Burke v. Commissioner of Social Security

Filing 28

ORDER: on re: 23 Report and Recommendation. For the foregoing reasons, the Court adopts Judge Davison' s Report and Recommendation. The case is therefore remanded for further administrative proceedings consistent with this opinion pursuan t to 42 U.S.C. § 405(g). The Clerk is to terminate the pending motions, (Dkt. No. 10, 21), and close this case, and as further set forth in this order. Motions terminated: 21 CROSS MOTION for Judgment on the Pleadings, filed by Jason Burke, 10 MOTION for Judgment on the Pleadings, filed by Commissioner of Social Security. (Signed by Judge Kenneth M. Karas on 12/5/2017) (ap)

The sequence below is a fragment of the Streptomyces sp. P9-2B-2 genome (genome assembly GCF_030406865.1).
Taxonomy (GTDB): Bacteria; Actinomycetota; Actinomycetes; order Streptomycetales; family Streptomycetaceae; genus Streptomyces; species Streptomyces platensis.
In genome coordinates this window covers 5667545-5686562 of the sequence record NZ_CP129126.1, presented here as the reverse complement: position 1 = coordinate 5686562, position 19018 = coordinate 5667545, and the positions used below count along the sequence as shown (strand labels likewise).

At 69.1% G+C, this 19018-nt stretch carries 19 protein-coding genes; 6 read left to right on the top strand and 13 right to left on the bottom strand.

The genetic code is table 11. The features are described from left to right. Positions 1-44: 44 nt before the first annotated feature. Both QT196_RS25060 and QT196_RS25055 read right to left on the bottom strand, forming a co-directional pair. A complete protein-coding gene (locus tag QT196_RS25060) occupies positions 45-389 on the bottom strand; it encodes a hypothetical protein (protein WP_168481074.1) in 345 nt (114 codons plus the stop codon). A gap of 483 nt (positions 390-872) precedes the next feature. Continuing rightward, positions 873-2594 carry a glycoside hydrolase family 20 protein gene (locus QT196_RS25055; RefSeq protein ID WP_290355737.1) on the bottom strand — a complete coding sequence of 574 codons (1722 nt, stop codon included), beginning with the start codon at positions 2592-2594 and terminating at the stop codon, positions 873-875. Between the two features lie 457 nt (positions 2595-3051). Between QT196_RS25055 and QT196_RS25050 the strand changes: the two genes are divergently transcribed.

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' "'o.r,,~ ~ I•-·...,~·-··-··· ~1~) ~ .. UNITED STATES DISTRICT COURT SOUTHERN DISTRICT OF NEW YORK JASON BURKE, Plaintiff, I Case Nq. l 6-CV-6520 (KMK) (PED) v. i COMMISSIONER OF SOCIAL SECURITY, ! ORDER Defendant. KENNETH M. KARAS, District Judge: Jason Burke ("Plaintiff') brings this action against the cdmmissioner of Social Security I I ("Defendant" or the "Commissioner"), pursuant to 42 U.S.C. § 4p5(g), challenging the decision i of an administrative law judge (the "ALJ") to deny Plaintiffs apflication for benefits on the ground that Plaintiff was not disabled within the meaning of the ~ocial Security Act (the "SSA"), I 42 U.S.C. §§ 423, et seq. Plaintiff and Defendant cross-moved ff r judgment on the pleadings. ' (Dkt. Nos. 10, 21.) The Court referred the case to Magistrate Judge Paul E. Davison ("Judge I Davison") pursuant to 28 U.S.C. § 636(b)(J)(A). (See Dkt. No.~.) On August 21, 2017, Judge Davison issued a Report and Recommendation (the "R&R") recdmmending that the Court grant I I ; Plaintiffs Motion for Judgment on the Pleadings, deny Defendartt's Cross-Motion for Judgment on the Pleadings, and remand the ease for further administrative ~roceedings. (Dkt. No. 23.) Defendant filed an objection to the R&R on September 19, 2017 J(Dkt. No. 26), and Plaintiff I I filed a response to the objection on October 2, 2017, (Dkt. No. 27). For the reasons discussed I I below, the Court adopts the R&R and remands the case to the c1mmissioner for further administrative proceedings consistent with this Opinion pursuan~ to 42 U.S.C. § 405(g). I I I i I. Discussion A. Standard of Review 1. Review qf a Report ai;id Recomrpen<;Iation A district court reviewing a report and recommendation ~ddressing a dispositive motion i "may accept, reject, or modify, in whole or in part, the findings qr recommendations made by the I magistrate judge." 28 U.S.C. § 636(b)(l), see also Bradley v. C~mm 'r ofSoc. Sec., No. 12-CV- 7300, 2015 WL 1069307, at *l (S.D.N.Y. Mar. 11, 2015) (same{ Pursuant to 28 U.S.C. § 636(b)(l) and Federal Rule of Civil Procedure 72(b)(2), partie~I may submit objections to the magistrate judge's report and recommendation. The objections ~ust be "specific" and "written," I and must be made "[w]ithin 14 days after being served with a co~y of the recommended ' I disposition." Fed. R. Civ. P. 72(b)(2); see also 28 U.S.C. § 636(b)(l ). I I When a party submits timely objections to a report and re'commendation, as the I I Defendants have here, the district court reviews de novo the portlons of the report and I I recommendation to which the party objected. See 28 U.S.C. § 6~6(b)(l); Fed. R. Civ. P. 72(b)(3); Bradley, 2015 WL 1069307, at* 1. The district court "fnay adopt those portions of I I the ... report [and recommendation] to which no 'specific writte~ objection' is made, so long as i the factual and legal bases supporting the findings and conclusiobs set forth in those sections are I I not clearly erroneous or contrary to Jaw." Eisenberg v. New Engl Motor Freight, Inc., 564 F. Supp. 2d 224, 226 (S.D.N.Y. 2008) (quoting Fed. R. Civ. P. 72(tj)(2)); see also Alverio v. Colvin, No. 13-CV-4722, 2015 WL 1062411, at *l (S.D.N.Y. Mar. 9, 2~15) ("When the parties make no I objections to the [r]eport [and recommendation], the [c]ourt may1adopt [it] if there is no clear error on the face of the record." (internal quotation marks omitte~)). I I 2 2. Review of a Soci~I Secµrity Claim I I In reviewing a Social Security claim, the reviewing court!does not determine for itself i whether the plaintiff was disabled, and therefore entitled to SociJI Security benefits. See Schaal v. Apfel, 134 F.3d 496, 501 (2d Cir. 1998) ("[I]t is not our functi~n to determine de nova whether I [the] plaintiff is disabled." (italics, alteration, and internal quotation marks omitted)); Riordan v. I Barnhart, No. 06-CV-4773, 2007 WL 1406649, at *4 (S.D.N.Y.1May 8, 2007) ("The court does not engage in a de novo determination of whether or not the clai~ant is disabled ...."(italics omitted); Van Dien v. Barnhart, No. 04-CV-7259, 2006 WL 785~81, at *8 (S.D.N.Y. Mar. 24, I I 2006) ("The court is not permitted to determine whether the cla+ant is disabled de nova." I (italics omitted)). Instead, the reviewing court considers merely l'whether the correct legal I I standards were applied and whether substantial evidence supportf the decision." Butts v. Barnhart, 388 F.3d 377, 384 (2d Cir. 2004), amended on reh'g ihpart by 416 F.3d 101 (2d Cir. ! 2005). Accordingly, a court may overturn an ALJ's determinatidn only if it was "based upon I legal error" or "not supported by substantial evidence." Rosa v. Callahan, 168 F .3d 72, 77 (2d I I Cir. 1999) (internal quotation marks omitted). "'Substantial evi~ence' is 'more than a mere I scintilla'[;] ... [i]t means such relevant evidence as a reasonablelmind might accept as adequate to support a conclusion."' Lamay v. Comm 'r ofSoc. Sec., 562 F.~d 503, 507 (2d Cir. 2009) I (quoting Richardson v. Perales, 402 U.S. 389, 401 (1971)). In ctnsidering whether substantial I evidence supports the ALJ's decision, the reviewing court must 'Jexamine the entire record, including contradictory evidence and evidence from which confljcting inferences can be drawn." Talavera v. Astrue, 697 F.3d 145, 151 (2d Cir. 2012) (internal q~otation marks omitted). ; In determining whether a claimant is entitled to disability! insurance benefits, the ALJ ' follows a five-step sequential analysis: 3 1. The Commissioner considers whether the claimant is ¢urrently engaged in substantial gainful activity. : 2. If not, the Commissioner considers whether the claim4nt has a "severe impairment" which limits his or her mental or physical ability to do basic work i activities. I 3. If the claimant has a "severe impairment," the Comm1·sioner must ask whether, based solely on medical evidence, claimant has n impairment listed in Appendix I of the regulations. If the claimant has one o these enumerated impairments, the Commissioner will automatically consi er him [or her] disabled, without considering vocational factors such as age, education, and work i experience. 4. If the impairment is not 'listed" in the regulations, thelCommissioner then asks whether, despite the claimant's severe impairment, he or khe has residual 1 functional capacity to perform his or her past work. I 5. If the claimant is unable to perform his or her past wo~k, the Commissioner then determines whether there is other work which the cl'imant could perform. I i Shaw v. Chater, 221 F.3d 126, 132 (2d Cir. 2000)(citing DeChi'1i°co v. Callahan, 134 F.3d 1177, 1179-80 (2d Cir. 1998)); see also 20 C.F.R. § 404.1520(a)(4)(i)i(v). The claimant bears the burden of proof for the first four steps. See Green-Younger v. Bqrnhart, 335 F.3d 99, 106 (2d I I Cir. 2003). If, however, the claimant proves that the impairmentlprevents him or her from I performing the claimant's past work, the burden shifts to the Corhmissioner at the fifth step. See I id. There, the Commissioner must prove 'ihat there is other gait! work in the national economy that [the claimant] could perform." Kamerlingv. Massrnari, 295 F.3d 206, 210 (2d Cir. 2002). If the ALJ determines that "significant numbers of jdbs exist in the national economy I that the claimant can perform," Mcintyre v. Colvin, 758 F.3d 14~, must determine that the individual is not disabled, see 20 C.F.R. ~ 404.1520(a)(4)(v). I I I 4 151 (2d Cir. 2014), the ALJ i B. Anfilysis I I The Court adopts the extensive recitation of facts set fortt by Judge Davison in the R&R, (R&R 2-35), and assumes the Parties' familiarity with it. The Crurt will repeat only those facts relevant to the consideration of Defendant's objection. 1 I The Commissioner objects to Judge Davison's recomme~dation that the Commissioner's motion be denied and that the case be remanded for further procJedings because the ALJ failed r to properly develop the record by failing to re-contact Dr. Rybakbv after finding apparent inconsistences between his June 18, 2015 medical source statem~nt and his treatment notes. (See I ' Comm'r's Obj's to R&R ("Obj's") 1-2 (Dkt. No. 26); R&R 36-f8.) The Commissioner argues that the ALJ properly developed the record, and that Judge ' I Davi~on "ALJ was required to re-contact Plaintiffs treating psychiatrist erroneously ruled that the b~fore finding the psychiatrist's I opinion was inconsistent with other evidence in the record." (O~'s 1-2.) I ' The ALJ has an affirmative obligation to develop the rec~rd. See Burgess v. Astrue, 537 I I F.3d 117, 128 (2d Cir. 2008). For example, the ALJ must "seek rdditional evidence or I clarification where the documentation from a claimant's treating~hysician, psychologist, or I other medical source is inadequate to determine whether the clairant is disabled." Velez v. Colvin, No. 14-CV-3084, 2017 WL 1831103, at* 15 (S.D.N.Y. ~fay 5, 2017) (alterations and I internal quotation omitted). "This duty to develop the record is tjarticularly important where an I applicant alleges he is suffering from a mental illnesses, due to ttte difficulty in determining whether these individuals will be able to adapt to the demands o~I stress of the workplace." Hidalgo v. Colvin, No. 12-CV-9009, 2014 WL 2884018, at *4 (~.D.N.Y, June 25, 2014) I (internal quotation marks omitted). "[I]n some cases, the nature bfthe record may render re! I contacting the treating physician the best, if not the only, way to ~ddress gaps or inconsistencies I I 5 I in the record, such that it is incumbent upon the ALJ to do so." fabrielsen v. Colvin, No. 121 CV-5694, 2015 WL 4597548, at *6 (S.D.N.Y. July 30, 2015); se~ also Selian v. Astrue, 708 F.3d I I 409, 420 (2d Cir. 2013) ("To the extent [the] record is unclear, t~e Commissioner has an affirmative duty to fill any gaps in the administrative record bef+e rejecting a treating physician's diagnosis." (internal quotation marks omitted)); Burgess, 537 F.3d at 129 ("In light of the ALJ's duty to affirmatively develop the administrative rec~rd, an ALJ cannot reject a I treating physician's diagnosis without first attempting to fill any rlear gaps in the administrative record." (internal quotation marks omitted)); Schaal v. Apfel, 134 F.3d 496, 505 (2d Cir. 1998) ' ("First, even if the clinical findings were inadequate, it was the ~LJ's duty to seek additional I information from the [treating physician] sua sponte." (italics orriitted)). I I The Commissioner attempts to distinguish the facts here from Gabrielsen, arguing that "this is not a case where the circumstances required the ALJ to r1-contact the treating physician I to clarify his opinion." (Obj's 2; see also id. 5-7) The Court agres with Judge Davison that, in fact, this is such a case. The circumstances here are nearly ident~cal to those in Gabrielsen, i where the ALJ "determined that he could not afford 'great weighj' to two reports [the treating physician] submitted in connection with this matter." 2015 WL ~597548, at *7. As the Gabrielsen Court explained, "[t]he ALJ detennined that [the trolling physician's] assessment of [the p]laintiffs marked occupational and mental limitations, ... was inconsistent with [the I I I treating physician's] own treatment notes and the objective evidejnce contained in the record and I ' [the p]laintiff sown statements ... regarding his mental functioning." Id. (internal quotation ! marks omitted). I Here, as in Gabrielsen, the ALJ determined that he couldigive "partial, but limited, weight" to Dr. Rybakov's medical opinion dated June 18, 2015 dutlining Plaintiffs serious 6 limitations. (SSA Administrative Record ALJ Hearing Decision!("ALJ Hearing Decision") at 26 I (Dkt. No. 9).) This was because "treatment notes do not support!the limitations stated, other than I [Plaintiffs] self-serving statements about getting along with oth~rs." (Id) The ALJ further commented that there were "no documented limitations in the retord to this severe degree," and I "no evidence in the record that [Plaintift] has ever experienced ahy episodes of decompensation I i to suggest he would miss 4 days of work per month." (Id.) The {\LJ noted that Plaintiffs own statements were contrary to the treating physicians conclusions. i(/d.) The ALJ also noted that I "interestingly ... with all of these severe restrictions, Dr. Rybak~v finds [Plaintiff] capable of I i managing benefits on his own." (Id.) But, as Judge Davison explained, the record here I contained additional gaps because it did not include treatment notes from the therapists working I with Dr. Rybakov, who regularly treated Plaintiff as St. Marks P'ace Institute. (SSA Administrative Record Medical Records Ex. 7, at 571-97 (Dkt. ~o. 9); R&R 38 n.21.) Gabrielsen 's conclusion is on point: "While the ALJ ce+inly is entitled to assess the treating physician's opinion to determine how much weight to a1ord it, at least some of the deficiencies that the ALJ points out ... are precisely the types o~ inconsistencies that Dr. I [Rybakov] would best be able to resolve." 2015 WL 4597548, a{ *7 (citation omitted). Specifically, as relevant here, the ALJ identified apparent inconsistencies between the treatment notes and the limitations; inconsistencies between the conclusion! of severe restrictions and the I conclusion the Plaintiff was able to manage benefits; the lack of treatment notes to support the I conclusion Plaintiff would be absent from work four days a mon~h; the lack of documented limitations in the record; and the gap in the record of the !realm+ notes from St. Marks Place Institute. (ALJ Hearing Decision 26.) Dr. Rybakov would best ~e able to resolve these I inconsistencies. As in Gabrielsen, "the ALJ has made no finding, nor has the Commissioner 7 made any argument, about why Dr. [Rybakov] could not have reLived at least some of the i inconsistencies at issue, the only circumstance in which the [Soc,al SecurityJ regulations explicitly provide that re-contacting the treating physician is inaJpropriate." 2015 WL 4597548, at *7. It is true that, "[ t ]he courts leave it to the finder of fact to iresolve any conflicts there may be in the medical testimony, and the ALI need not reconcile evet conflicting shred of medical testimony." Id. (internal quotation marks omitted). "Nonethelefs, because many of the inconsistencies at issue here likely can be explained by Dr. [Ryb~kov], and given the heightened duty to develop the record in [c]ases of mental impairment disculsed above, the Court finds that the ALJ had an obligation to re-contact Dr. [Rybakov] to seek cl~rifying information. Id. (citing I inter alia Cancel v. Colvin, No. 14-CV-2034, 2015 WL 865479, ~t *4-5 (S.D.N.Y. Mar. 2, 2015) (remanding case where the ALI failed to develop the record becf se the ALJ did not request additional records or information from the claimant's three psyc1iatrists in light of unsubstantiated conclusions and "perceived inconsistencies")); s~e also Reynoso v. Colvin, No. I 13-CV-5587, 2015 WL 1378902, at *12 (S.D.N.Y. Mar. 26, 201~) (remanding when ALJ determined "[n]o explanation or detailed analysis was provided tl support the extreme limitations mentioned in this report" and the "conclusions were ~ot supported by the record," but I failed to develop record by re-contacting treating physicians); As~ley v. Comm 'r ofSoc. Sec., No. I 14-CV-0040, 2014 WL 7409594, at *4 (N.D.N.Y. Dec. 30, 2014} (holding that "[w]hile the I regulations afford an ALJ broad discretion in determining and re~olving inconsistencies," the ALJ erred in failing to "contact[ ] the doctor for clarification" of ~pparent inconsistency between ! treating physician's conclusion and treatment records); Munoz v.:Colvin, No. 13-CV-1269, 2014 WL 4449788, at *13 (S.D.N.Y. Sept. 10, 2014) ("In th[e Secondl Circuit ... where ... the ALJ ! I I 8 ' finds a treating physician's opinion lacking in support, he or she ~ust seek additional information from the treating physician sua sponte before rejecti~g his or her opinion.") (italics ! omitted); Ryszetnyk v. Astrue, No. I2-CV-243 I, 20I4 WL 2986~00, at *I I (E.D.N.Y. July 1, 20I4) ("If the ALJ was concerned that [the treating physician's], nctional capacity assessment contradicted his treatment notes or any other part of the record, s e should have requested additional information from him in order to fill any gap or deficifncy in the record."); but see I Thompson v. Colvin, No. 12-CV-7024, 2014 WL 7392889, at *31(S.D.N.Y. Dec. 29, 20I4) i (holding that ALJ had no obligation to re-contact treating physician because her assessment was also inconsistent with the other record evidence, including plaint' ff s testimony); Vanterpool v. Colvin, No. 12-CV-8789, 20I4 WL I 979925, at* I 7 (S.D.N.Y. ay 15, 20I4) (holding that mere inconsistency in the record did not require an ALJ to re-co tact the treating physician for clarification, where there was no obvious gap in the record); Bar~ v. Colvin, No. I2-CV-l 124, I 2014 WL 1219191, at *3 (W.D.N.Y. Mar. 24, 2014) (holding th~t where no doctor had placed a I limit on claimant's physical abilities, ALJ was not obligated to r~-contact a physician if the ALJ I already possessed a complete medical history) aff'd, 606 F.App'f 62 I (2d Cir. 2015). Accordingly, the Court concludes that Judge Davison was to adequately develop the record and remanding the case. 9 correc~ in finding that the ALJ failed I ! I II. Conclusion ! For the foregoing reasons, the Court adopts Judge Davis+' s Report and Recommendation. The case is therefore remanded for further adfliinistrative proceedings consistent with this opinion pursuant to 42 U.S.C. § 405(g). I I I The Clerk is to terminate the pending motions, (Dkt. No. !10, 21), and close this case. I I SO ORDERED. DATED: I S , December 2017 White Plains, New York 10